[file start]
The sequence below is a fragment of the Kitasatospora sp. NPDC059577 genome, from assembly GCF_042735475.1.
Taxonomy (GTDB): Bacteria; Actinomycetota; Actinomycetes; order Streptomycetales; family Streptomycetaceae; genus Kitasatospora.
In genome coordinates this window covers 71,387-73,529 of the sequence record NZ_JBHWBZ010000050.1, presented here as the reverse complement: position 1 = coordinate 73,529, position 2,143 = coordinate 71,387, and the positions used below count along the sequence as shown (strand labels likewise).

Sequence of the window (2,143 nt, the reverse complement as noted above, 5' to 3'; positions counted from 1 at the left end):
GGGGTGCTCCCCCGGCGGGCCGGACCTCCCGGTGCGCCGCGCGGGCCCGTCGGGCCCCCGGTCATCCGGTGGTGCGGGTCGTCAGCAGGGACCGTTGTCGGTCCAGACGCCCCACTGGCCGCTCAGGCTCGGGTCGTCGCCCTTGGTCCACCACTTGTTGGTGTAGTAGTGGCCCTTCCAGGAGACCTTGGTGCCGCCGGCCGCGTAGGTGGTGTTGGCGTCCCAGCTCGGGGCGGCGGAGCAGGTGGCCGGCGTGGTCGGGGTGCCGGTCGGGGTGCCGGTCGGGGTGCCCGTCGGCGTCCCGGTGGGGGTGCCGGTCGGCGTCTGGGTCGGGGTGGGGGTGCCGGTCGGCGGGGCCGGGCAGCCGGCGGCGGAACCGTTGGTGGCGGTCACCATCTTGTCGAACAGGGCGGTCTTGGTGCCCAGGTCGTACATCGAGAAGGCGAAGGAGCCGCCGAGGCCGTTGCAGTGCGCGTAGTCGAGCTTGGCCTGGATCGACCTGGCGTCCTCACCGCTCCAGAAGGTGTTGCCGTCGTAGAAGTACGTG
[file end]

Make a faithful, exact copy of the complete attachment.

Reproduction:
The sequence below is a fragment of the Kitasatospora sp. NPDC059577 genome, from assembly GCF_042735475.1.
Taxonomy (GTDB): Bacteria; Actinomycetota; Actinomycetes; order Streptomycetales; family Streptomycetaceae; genus Kitasatospora.
In genome coordinates this window covers 71,387-73,529 of the sequence record NZ_JBHWBZ010000050.1, presented here as the reverse complement: position 1 = coordinate 73,529, position 2,143 = coordinate 71,387, and the positions used below count along the sequence as shown (strand labels likewise).

Sequence of the window (2,143 nt, the reverse complement as noted above, 5' to 3'; positions counted from 1 at the left end):
GGGGTGCTCCCCCGGCGGGCCGGACCTCCCGGTGCGCCGCGCGGGCCCGTCGGGCCCCCGGTCATCCGGTGGTGCGGGTCGTCAGCAGGGACCGTTGTCGGTCCAGACGCCCCACTGGCCGCTCAGGCTCGGGTCGTCGCCCTTGGTCCACCACTTGTTGGTGTAGTAGTGGCCCTTCCAGGAGACCTTGGTGCCGCCGGCCGCGTAGGTGGTGTTGGCGTCCCAGCTCGGGGCGGCGGAGCAGGTGGCCGGCGTGGTCGGGGTGCCGGTCGGGGTGCCGGTCGGGGTGCCCGTCGGCGTCCCGGTGGGGGTGCCGGTCGGCGTCTGGGTCGGGGTGGGGGTGCCGGTCGGCGGGGCCGGGCAGCCGGCGGCGGAACCGTTGGTGGCGGTCACCATCTTGTCGAACAGGGCGGTCTTGGTGCCCAGGTCGTACATCGAGAAGGCGAAGGAGCCGCCGAGGCCGTTGCAGTGCGCGTAGTCGAGCTTGGCCTGGATCGACCTGGCGTCCTCACCGCTCCAGAAGGTGTTGCCGTCGTAGAAGTACGTG